12 February 2013
Meditation is gaining popularity and along with that popularity is ongoing analysis. The Western mind is seeking to find “proof” for the efficacy of what Eastern practitioners have experienced for centuries. As that quest progresses, more and more is being understood about meditation, about what it does to the mind and body as well as the effects that it has. Last year we reported in this news column that meditation can reduce inflammation. Now a new study has shown that mindfulness meditation not only reduces inflammation, it reduces inflammation more effectively than some other behavioural strategies.
Mindfulness meditation entails observing, without judgement, the movements of your mind. It involves quiet time, either sitting or lying down, and using the breath or letting the mind rest on sounds in the immediate environment to bring the mind into the present. It is a practice that has been taught in many forms across many cultures across many centuries. In the case of people with chronic pain, mindfulness meditation involves these same techniques.
The new study involved two groups of people who suffered from chronic inflammatory conditions including arthritis, inflammatory bowel disease and asthma. One group was given instruction in mindfulness meditation as a way to reduce stress. The other group took part in a program of activities that have been shown to reduce stress. Those activities included physical activities like walking, balance training, agility skills training, core strengthening and music therapy. These activities all promote wellbeing and therefore are expected to help with pain management.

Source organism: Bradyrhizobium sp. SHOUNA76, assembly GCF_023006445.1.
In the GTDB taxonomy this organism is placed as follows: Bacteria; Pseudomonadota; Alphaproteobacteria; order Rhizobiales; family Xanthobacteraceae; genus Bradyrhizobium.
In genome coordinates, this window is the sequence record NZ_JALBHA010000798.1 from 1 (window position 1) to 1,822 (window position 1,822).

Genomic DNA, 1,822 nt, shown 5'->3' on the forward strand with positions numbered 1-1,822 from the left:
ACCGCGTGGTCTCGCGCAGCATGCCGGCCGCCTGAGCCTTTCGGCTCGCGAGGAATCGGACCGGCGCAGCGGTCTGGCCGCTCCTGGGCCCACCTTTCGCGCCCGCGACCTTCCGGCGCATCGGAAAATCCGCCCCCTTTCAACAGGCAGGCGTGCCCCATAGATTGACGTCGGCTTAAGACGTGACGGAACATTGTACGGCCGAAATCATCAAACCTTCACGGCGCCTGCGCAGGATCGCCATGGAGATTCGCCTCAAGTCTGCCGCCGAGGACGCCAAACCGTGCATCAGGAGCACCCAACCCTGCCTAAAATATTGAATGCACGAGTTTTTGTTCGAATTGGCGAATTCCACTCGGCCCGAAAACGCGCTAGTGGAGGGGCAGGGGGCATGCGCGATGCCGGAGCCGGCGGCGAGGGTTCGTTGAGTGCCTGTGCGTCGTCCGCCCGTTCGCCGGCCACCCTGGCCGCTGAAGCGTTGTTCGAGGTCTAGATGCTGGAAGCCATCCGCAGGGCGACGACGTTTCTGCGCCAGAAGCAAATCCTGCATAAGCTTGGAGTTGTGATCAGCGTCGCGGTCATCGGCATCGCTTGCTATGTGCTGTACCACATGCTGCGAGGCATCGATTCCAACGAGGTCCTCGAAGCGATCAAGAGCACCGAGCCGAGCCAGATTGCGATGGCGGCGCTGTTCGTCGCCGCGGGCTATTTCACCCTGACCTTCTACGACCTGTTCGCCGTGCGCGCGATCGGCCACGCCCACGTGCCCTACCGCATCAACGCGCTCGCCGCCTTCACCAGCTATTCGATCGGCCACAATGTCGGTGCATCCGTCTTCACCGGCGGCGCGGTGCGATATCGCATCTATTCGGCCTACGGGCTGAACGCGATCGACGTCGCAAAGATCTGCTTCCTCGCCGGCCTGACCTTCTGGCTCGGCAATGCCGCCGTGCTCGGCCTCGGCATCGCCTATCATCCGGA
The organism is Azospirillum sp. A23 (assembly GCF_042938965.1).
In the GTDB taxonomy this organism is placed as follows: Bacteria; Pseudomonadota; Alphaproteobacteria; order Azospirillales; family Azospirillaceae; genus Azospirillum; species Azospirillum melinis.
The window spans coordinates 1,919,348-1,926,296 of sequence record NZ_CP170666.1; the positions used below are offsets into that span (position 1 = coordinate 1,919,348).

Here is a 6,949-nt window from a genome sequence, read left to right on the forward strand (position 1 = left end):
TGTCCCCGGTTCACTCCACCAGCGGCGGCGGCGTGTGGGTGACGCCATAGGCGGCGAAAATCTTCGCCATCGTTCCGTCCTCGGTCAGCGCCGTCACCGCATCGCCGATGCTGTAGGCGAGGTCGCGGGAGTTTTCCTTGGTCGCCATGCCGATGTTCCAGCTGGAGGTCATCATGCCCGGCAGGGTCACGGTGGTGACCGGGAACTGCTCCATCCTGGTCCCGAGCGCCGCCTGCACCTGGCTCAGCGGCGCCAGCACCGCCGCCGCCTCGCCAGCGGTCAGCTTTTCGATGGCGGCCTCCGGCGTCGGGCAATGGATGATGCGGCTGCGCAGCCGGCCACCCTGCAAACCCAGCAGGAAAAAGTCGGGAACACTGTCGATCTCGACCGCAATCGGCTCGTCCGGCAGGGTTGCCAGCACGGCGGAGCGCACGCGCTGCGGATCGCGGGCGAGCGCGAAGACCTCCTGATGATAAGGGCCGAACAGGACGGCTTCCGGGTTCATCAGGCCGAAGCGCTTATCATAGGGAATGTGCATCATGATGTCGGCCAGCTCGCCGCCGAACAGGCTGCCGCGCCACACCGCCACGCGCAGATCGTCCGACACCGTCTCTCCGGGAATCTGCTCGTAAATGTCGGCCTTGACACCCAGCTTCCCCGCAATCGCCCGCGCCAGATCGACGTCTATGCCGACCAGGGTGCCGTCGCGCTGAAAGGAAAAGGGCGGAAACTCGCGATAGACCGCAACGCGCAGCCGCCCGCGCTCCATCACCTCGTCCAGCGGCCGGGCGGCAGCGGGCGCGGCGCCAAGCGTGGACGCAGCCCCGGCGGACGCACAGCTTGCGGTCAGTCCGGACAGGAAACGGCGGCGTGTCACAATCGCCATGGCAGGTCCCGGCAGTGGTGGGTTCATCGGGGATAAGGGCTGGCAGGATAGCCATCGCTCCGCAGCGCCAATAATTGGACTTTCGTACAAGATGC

Both of the groups had the same amount of training and engaged in the same amount of home practice.
The experiment then was to expose both groups to psychological stress using the Trier Social Stress Test and then apply capsaicin cream to their skin. Capsaicin is the active ingredient of chillies and it causes local inflammation (as anyone who has ever bitten into a chilli-laden Mexican pizza will agree).
Using blood tests to measure immune and hormonal markers of inflammation, it was shown that both groups had reduced stress levels by the end of the experiment. The mindfulness meditation group, however, experienced much less inflammation than the other group.
So while it has already been established that mindfulness reduces inflammation, this study showed that it does it to a greater degree than other effective behavioural therapies.
For people with stress related-inflammatory conditions then, mindfulness meditation is a safe approach that may provide some welcome relief.